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Why I climbed Mt Kenya for Matiba

Carrying his mountaineering gear, 81-year-old Naigzy Gebremedhin, arrived at Naro Moru River Lodge in Nyeri ready to conquer Mt Kenya again. He did it when he was 56 because of his love for the sport.

Now, he is back to climb Africa’s second largest mountain, but for a different reason; to pray for his dear friend Kenneth Matiba. On August 15, this month, he completed his feat to climb the third largest peak and it took him two days.

Filled with zeal, Gebremedhin who was accompanied by two guides climbed to the third highest peak of Mt Kenya where he bowed down and prayed for Matiba. “I felt I should meditate and pray for my dear friend Matiba, a man who has done a lot for this wonderful nation and me.

He first took me there in 1990. I got a golden chance at Point Lenana to pray and remember him. I also did it so as to thank this nation for hosting my family for that long. I believe that God will answer my prayers,” says Gebremedhin.

Guides George Okoit, 30, and Anthony Nderitu, 33, accompanied him. They say Gebremedhin has an extra-ordinary energy compared to his peers. “An encounter with him has taught me that nothing is impossible in this life,” says Okoit.

The Ethiopian national beats all expectations about being an octogenarian. First, he is as fit as a fiddle. Second, he is an early riser. He says he has a tight regular exercise regimen and does 1,500 press-ups every morning.

When I ask him the secret of maintaining his fitness, he says: “We are awesome creatures and we should keep our bodies in the top shape that God wants us to be. We should not allow ourselves to be destroyed by laziness and ingestion of unnecessary things.

God has provided us with the ideal nourishment that we need. Stay fit, think positive and eat natural foods”. Gebremedhin considers himself ‘somewhat Kenyan’.

His love affair with Kenya started 25 years ago when he received an invitation from Kenya’s father of multiparty democracy to accompany him during the inauguration of Makindas Camp at Mt Kenya. He had a golden opportunity of rubbing shoulders with the then powerful politician as they jointly conquered the second highest mountain in Africa.

Two decades later, the Ethiopian opted to climb to point Lenana to honour and remember his ailing friend Matiba and pray for his healing. He ascended the mountain on August 15, this month and came down after two days.

Gebremedhin was born and brought up in Addis Ababa in Ethiopia where he developed passion for mountaineering. In the late 1950s the then Ethiopian Emperor Haile Selassie sent Gebremedhin and another Swedish architect to Kenya to study housing. By then, he says, Kenya was still a colony and the Mau Mau freedom movement was at its peak.

“There was heavy military presence and I was surprised by how Africans were being mistreated. The experience was disappointing because my colleague and I were not allowed to stay in a hotel,” he says.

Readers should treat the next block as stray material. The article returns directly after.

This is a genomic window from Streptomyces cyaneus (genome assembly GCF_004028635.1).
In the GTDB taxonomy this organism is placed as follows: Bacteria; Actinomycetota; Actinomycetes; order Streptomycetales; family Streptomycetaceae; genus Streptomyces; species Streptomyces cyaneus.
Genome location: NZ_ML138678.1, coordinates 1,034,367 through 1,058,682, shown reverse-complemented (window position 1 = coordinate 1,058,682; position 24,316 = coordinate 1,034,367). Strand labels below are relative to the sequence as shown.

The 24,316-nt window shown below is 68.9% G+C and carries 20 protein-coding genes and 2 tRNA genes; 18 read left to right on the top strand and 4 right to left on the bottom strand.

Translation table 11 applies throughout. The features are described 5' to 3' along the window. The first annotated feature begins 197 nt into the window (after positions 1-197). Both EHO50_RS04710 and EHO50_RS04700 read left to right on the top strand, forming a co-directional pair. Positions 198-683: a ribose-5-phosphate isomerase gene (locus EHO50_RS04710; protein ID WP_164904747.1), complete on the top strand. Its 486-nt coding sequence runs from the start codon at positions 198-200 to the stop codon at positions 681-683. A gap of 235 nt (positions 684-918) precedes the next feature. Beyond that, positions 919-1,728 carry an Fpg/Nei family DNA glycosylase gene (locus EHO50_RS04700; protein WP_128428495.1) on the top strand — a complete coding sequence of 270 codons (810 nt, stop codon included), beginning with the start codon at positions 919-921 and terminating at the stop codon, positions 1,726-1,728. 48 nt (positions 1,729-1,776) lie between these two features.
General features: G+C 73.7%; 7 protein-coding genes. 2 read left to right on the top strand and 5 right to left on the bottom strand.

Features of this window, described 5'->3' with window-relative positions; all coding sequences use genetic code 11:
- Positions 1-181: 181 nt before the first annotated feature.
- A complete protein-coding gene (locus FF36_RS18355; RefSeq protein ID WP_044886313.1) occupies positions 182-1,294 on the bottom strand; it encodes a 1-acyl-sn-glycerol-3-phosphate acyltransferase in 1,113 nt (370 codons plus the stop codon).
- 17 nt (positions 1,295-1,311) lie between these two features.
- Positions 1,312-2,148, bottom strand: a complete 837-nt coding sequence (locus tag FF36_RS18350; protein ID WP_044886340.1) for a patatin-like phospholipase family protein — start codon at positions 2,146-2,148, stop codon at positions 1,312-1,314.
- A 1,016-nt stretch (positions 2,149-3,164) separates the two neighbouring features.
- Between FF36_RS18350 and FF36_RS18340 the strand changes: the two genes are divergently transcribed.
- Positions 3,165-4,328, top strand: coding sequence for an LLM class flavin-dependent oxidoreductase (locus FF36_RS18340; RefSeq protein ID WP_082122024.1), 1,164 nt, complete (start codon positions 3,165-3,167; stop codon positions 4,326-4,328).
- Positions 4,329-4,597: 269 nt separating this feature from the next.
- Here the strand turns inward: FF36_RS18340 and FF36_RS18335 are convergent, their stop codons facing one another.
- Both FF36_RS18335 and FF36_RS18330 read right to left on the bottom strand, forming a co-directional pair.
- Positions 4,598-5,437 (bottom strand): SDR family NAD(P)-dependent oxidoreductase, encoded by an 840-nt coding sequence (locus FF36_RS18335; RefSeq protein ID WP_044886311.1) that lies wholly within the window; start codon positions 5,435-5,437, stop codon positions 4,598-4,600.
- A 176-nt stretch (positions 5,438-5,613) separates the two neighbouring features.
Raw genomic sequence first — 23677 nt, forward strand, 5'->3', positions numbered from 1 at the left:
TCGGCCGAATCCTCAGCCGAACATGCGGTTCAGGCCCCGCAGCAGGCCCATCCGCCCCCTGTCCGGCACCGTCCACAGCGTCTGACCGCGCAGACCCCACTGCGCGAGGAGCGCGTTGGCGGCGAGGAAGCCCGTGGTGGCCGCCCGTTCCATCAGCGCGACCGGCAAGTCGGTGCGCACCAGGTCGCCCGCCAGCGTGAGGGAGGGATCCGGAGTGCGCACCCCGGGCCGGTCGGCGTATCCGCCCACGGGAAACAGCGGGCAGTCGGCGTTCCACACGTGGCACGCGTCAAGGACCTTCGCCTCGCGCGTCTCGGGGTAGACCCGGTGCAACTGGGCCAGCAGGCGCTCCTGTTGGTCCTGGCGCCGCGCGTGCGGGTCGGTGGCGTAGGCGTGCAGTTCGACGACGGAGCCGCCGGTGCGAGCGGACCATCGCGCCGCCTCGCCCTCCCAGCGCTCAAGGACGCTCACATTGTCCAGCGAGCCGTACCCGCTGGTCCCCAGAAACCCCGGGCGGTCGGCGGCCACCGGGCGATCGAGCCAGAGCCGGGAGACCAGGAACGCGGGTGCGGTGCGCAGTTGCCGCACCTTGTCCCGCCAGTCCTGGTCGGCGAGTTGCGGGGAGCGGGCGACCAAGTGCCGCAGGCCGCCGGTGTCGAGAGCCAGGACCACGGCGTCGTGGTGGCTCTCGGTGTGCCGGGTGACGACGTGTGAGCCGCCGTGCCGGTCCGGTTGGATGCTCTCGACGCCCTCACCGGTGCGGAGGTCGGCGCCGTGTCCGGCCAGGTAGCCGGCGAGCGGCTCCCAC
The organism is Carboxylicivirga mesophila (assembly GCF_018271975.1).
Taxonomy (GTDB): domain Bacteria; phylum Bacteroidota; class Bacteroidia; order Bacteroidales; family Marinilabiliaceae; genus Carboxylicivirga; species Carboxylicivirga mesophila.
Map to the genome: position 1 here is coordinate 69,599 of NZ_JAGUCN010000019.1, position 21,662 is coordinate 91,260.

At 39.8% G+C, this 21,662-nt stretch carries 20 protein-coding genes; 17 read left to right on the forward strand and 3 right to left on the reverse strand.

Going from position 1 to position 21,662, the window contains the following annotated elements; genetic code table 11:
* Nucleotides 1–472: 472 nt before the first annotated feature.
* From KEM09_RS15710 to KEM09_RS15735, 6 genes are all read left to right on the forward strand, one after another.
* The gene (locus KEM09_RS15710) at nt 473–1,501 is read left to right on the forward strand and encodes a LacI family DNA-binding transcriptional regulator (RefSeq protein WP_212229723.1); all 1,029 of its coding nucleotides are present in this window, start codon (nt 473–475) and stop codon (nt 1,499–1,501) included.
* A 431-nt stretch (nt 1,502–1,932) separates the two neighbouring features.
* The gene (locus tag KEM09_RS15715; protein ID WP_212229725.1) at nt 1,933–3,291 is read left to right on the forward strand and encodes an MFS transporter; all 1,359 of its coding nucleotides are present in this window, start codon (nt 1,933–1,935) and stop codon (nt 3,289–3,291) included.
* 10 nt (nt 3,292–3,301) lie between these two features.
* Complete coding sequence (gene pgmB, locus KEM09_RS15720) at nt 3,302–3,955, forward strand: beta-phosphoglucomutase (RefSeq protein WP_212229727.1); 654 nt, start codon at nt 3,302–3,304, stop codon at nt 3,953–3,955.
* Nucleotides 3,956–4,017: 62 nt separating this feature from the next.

After the assignment, his colleague travelled to Mombasa for leisure, but he opted to travel to Tanganyika (now Tanzania) to climb Mt Kilimanjao, Africa’s highest mountain.

He returned to Ethiopia where he became a lecturer at the Institute of Technology in the faculty of architecture. However, things turned sour for Gebremedhin when Emperor Selassie was deposed and Mengistu Haile Mariam came to power.

“It was not safe for all of us who had been educated by Emperor Selassie. My life was in danger,” he says. In 1974, Gebremedhin fled his motherland due to critical political pressure from Mengistu’s regime. “I had no choice. I left behind my wife and three children.

I came to Kenya and luckily landed a job at the United Nations Development Programme (UNDP). My family joined me in Nairobi later,” he says. He says Kenya has been a haven for him and his family for the last 41 years.

Between 1983 and 1993, Gebremedhin had climbed Mt Kenya seven times at point Lenana. “Despite having climbed the mountain several times, the most interesting one was when I did it with Matiba in 1990 under a special invitation.

I joined him together with 12 other people in hiking the mountain and I can attest to you that it was a wonderful experience,” he continues. He describes Matiba as an amazing leader who later encountered ‘terrible political oppression’.

When he visited his friend at Safari Club in Nairobi recently, Gebremedhin shed tears when he saw Matiba, who suffered a stroke. “I felt sad because the robust strong man that I climbed Mt Kenya with 25 years ago was being fed by his wife.

I always kept him in my mind and prayers,” says Gebremedhin. He is currently a retiree and became an American citizen in 2005. However, the outspoken man still keeps his house at Lavington in Nairobi where he visits regularly.

“Being a retiree is an amazingly interesting experience. I take my grandchildren to school and pick them later in the day,” he says. The senior citizen has been in the country since May this year and he has spent most of his leisure time at Naro Moru River Lodge , which was acquired by Matiba in 1970.

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